Too bad for the planet: to please Total, but also to Malaysia and Indonesia, the Minister authorizes the import of 300.000 tons per year of this decried product.
It has certainly become a little too easy to be ironic on the rostrum of snakes, which Nicolas Hulot, Minister of Ecological Transition, has been giving for a year. But this one is too big to let pass, it's a boa. Wednesday, with the green light of the minister, the prefecture of Bouches-du-Rhone authorized the Total group to operate a biorefinery on its site of Mède, near the pond of Berre. As of this summer, Total will import at least 300.000 tons of palm oil per year, which represents an increase in French imports of this 36% product.
In July 2017, presenting his climate plan, Nicolas Hulot proposed to "close the window of opportunity that allows to incorporate palm oil in fuels". But as soon as he was appointed, the minister quickly had to backtrack.
A monstrous deforestation
Palm oil has many qualities: it is easy to cultivate, and therefore inexpensive; it is a very stable product, resistant to heat and oxidation; it is easy to "work" in an industrial process. But as we know, it's a horror. Not so much for health, although its saturated fats are not a panacea. To extract it, one indulges in Indonesia and Malaysia (90% of the production) to a monstrous deforestation, in order to plant palm oil.
However, who says deforestation says massacre of the last orangutans and gibbons, destruction of biodiversity, extremely polluting burning, expropriations of villages ... But also aggravation of global warming. Because, as Nicolas Hulot recalled before he was a minister, "deforestation is responsible for 10% of global greenhouse gas emissions". According to a study commissioned in 2016 by the European Commission, palm oil is three times more harmful in terms of greenhouse effects than fossil fuels.
The proportions of this palm oil industry are gigantic. It's not just about adding a few grams to Nutella: palm oil makes up a quarter of all the oil produced in the world. Crisps with mayonnaise, this vegetable fat is present in 80% of industrialized food products and 20% of beauty products. It is used mainly for the fuel industry: in France, 75% of imported palm oil ends up in vehicle tanks.
Nicolas Hulot's decision seems incomprehensible. It is contrary to the interests of French rapeseed producers. It is contrary to the interests of the planet - and there is no "planet B", to paraphrase Emmanuel Macron who swears to have made the fight against global warming his priority. It is contrary to the opinion of the European Parliament, which in January voted to abolish the use of palm oil in fuel by 2021. Finally, it is contrary to what the minister himself thinks in the depths of himself. Asked about BFMTV-RMC, he tried to justify himself by explaining that it was transitory, that he had negotiated with Patrick Pouyané, the boss of Total, so that the share of palm oil is limited and reduced each year to used oils ... But not enough to calm ecological organizations.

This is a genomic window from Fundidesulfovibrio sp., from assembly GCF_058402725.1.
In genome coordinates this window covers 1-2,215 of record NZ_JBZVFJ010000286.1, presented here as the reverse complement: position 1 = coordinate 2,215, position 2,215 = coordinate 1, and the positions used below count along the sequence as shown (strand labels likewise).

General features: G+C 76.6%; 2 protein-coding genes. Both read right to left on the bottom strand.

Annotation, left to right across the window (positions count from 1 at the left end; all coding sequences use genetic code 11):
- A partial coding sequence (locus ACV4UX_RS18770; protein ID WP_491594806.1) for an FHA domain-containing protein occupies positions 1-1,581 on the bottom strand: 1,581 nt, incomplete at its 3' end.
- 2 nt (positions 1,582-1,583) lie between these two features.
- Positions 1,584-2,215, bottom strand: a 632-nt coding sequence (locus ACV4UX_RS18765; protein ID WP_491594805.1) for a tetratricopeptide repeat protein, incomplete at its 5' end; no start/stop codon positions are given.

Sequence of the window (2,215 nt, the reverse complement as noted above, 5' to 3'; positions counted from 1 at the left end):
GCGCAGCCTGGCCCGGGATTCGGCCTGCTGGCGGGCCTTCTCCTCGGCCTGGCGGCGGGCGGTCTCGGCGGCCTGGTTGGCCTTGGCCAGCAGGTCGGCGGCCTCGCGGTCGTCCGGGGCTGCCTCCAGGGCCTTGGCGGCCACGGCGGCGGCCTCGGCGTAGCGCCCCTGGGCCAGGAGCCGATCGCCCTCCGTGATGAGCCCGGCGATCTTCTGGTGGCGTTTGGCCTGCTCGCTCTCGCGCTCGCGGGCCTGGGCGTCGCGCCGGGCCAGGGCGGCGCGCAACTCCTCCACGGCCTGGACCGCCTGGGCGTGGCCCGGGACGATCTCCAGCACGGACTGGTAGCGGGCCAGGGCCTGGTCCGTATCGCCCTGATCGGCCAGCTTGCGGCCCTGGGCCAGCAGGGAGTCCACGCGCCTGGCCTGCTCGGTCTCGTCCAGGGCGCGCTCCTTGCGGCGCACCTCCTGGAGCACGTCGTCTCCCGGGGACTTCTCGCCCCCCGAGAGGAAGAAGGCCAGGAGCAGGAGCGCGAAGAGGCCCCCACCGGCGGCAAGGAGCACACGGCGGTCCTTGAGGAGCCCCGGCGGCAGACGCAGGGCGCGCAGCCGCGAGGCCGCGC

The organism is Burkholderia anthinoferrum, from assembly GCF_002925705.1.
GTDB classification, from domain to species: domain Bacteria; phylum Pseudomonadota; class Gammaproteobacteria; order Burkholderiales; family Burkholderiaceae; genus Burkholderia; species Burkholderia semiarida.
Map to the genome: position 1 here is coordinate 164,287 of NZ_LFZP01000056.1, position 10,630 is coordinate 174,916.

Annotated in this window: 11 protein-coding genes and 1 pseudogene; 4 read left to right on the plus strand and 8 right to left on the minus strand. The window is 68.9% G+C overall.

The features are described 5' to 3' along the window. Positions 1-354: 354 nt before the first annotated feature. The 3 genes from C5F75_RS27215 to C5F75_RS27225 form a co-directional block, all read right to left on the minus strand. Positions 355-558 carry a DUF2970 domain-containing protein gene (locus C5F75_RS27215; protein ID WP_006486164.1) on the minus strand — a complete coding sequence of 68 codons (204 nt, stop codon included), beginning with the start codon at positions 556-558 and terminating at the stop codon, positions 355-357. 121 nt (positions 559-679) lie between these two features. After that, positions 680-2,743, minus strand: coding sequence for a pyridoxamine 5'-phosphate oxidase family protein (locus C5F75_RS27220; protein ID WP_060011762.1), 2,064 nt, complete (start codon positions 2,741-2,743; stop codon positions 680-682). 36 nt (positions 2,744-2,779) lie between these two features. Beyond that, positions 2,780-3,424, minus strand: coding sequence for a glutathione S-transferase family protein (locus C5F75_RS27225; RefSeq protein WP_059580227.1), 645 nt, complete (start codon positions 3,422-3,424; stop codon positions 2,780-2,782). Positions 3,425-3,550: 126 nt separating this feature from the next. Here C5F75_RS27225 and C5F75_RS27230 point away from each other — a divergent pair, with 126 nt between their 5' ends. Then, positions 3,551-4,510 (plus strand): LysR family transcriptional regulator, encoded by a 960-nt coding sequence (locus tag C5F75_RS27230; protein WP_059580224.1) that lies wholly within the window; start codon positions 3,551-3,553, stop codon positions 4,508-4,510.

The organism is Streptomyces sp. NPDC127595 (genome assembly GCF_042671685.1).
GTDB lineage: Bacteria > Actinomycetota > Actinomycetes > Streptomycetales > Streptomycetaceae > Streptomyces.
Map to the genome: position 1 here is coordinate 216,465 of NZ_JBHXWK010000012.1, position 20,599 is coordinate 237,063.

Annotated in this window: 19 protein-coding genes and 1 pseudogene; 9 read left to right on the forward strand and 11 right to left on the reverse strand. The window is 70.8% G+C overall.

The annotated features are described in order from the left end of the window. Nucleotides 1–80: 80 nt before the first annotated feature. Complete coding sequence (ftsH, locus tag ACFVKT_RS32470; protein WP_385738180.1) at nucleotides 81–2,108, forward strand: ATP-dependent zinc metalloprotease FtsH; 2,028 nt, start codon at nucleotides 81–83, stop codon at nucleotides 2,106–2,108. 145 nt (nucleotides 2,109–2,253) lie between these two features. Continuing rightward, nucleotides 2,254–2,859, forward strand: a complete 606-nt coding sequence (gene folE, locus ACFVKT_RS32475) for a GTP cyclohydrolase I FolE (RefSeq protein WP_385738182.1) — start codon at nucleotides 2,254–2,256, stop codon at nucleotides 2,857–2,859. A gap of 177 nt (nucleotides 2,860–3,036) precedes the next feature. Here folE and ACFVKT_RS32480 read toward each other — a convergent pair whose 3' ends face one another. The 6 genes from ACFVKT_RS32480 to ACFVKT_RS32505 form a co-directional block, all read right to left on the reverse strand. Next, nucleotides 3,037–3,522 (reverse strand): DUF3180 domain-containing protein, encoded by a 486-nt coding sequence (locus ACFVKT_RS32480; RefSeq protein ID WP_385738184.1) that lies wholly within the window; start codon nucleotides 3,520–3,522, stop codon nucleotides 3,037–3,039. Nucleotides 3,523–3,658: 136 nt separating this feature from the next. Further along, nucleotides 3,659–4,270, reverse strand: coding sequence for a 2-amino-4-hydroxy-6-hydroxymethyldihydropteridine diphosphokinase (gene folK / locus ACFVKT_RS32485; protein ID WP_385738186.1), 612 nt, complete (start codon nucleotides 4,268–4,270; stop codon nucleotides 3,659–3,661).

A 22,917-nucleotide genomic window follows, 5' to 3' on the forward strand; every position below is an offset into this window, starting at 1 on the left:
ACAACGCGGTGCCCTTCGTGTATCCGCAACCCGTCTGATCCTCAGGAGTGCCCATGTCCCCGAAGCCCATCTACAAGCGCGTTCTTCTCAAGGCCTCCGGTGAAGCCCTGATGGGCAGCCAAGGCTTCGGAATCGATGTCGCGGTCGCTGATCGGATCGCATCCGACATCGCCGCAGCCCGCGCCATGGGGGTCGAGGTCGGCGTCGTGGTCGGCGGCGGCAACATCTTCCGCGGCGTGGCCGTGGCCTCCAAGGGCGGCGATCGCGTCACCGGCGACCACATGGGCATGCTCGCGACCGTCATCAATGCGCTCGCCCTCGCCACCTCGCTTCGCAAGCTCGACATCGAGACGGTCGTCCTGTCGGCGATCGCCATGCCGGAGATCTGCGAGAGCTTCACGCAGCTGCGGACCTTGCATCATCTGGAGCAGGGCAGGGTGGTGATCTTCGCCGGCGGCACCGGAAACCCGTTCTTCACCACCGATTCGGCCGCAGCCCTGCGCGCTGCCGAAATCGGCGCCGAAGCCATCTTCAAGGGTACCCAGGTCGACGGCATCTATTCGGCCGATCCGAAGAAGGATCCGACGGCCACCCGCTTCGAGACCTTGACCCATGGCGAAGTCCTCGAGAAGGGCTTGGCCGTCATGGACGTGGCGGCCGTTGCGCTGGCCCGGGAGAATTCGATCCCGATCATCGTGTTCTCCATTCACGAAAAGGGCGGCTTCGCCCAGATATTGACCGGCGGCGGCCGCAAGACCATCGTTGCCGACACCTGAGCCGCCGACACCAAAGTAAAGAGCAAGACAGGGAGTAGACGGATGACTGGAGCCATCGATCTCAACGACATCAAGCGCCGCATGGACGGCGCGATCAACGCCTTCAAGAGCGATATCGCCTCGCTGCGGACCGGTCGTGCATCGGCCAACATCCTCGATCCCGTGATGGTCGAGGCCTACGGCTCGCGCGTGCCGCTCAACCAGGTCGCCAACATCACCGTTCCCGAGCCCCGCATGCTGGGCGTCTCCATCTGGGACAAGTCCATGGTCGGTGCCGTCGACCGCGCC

Pleasing Total, Indonesia and Malaysia
Why this decision? Two explanations. The first is an effective lobbying of Total, which seeks to save the site of Mède. Patrick Pouyané, the boss, is a fan of Emmanuel Macron: he may have been director of the cabinet of François Fillon, he supported the opponent of the latter during his campaign and he can not stop praising this president which, he says, makes France make "a leap towards modernity". Macron, on the other hand, regards Total as one of the most strategic groups in France.
Second explanation, even more cynical: France sells arms and planes to Indonesia and Malaysia. And these countries threaten not to buy these machines if Paris harmed their exports. To torpedo a French palm oil tax project, Indonesia, in 2016, had threatened not to order Airbus A400M military transport. And according to the "New Factory", Malaysia is doing the same today: it threatens to no longer buy 18 Rafale in discussion.
After the European Parliament voted in favor of banning palm oil in fuels in January, France had already indicated that it would oppose it. It confirms today its very little focus "Make the Planet Great again", to quote the ambitious slogan of Emmanuel Macron. The "window of opportunity" evoked in 2017 Nicolas Hulot remains, alas, wide open and its hinges well oiled.
This confirms the Macron method, the establishment of N.Hulot served as an ecological screen, and with the release of ballast on secondary issues (abandonment of the airport project of Notre Dame des Landes, closing of Fessenheim) the principle remains the same: continue in the worst ...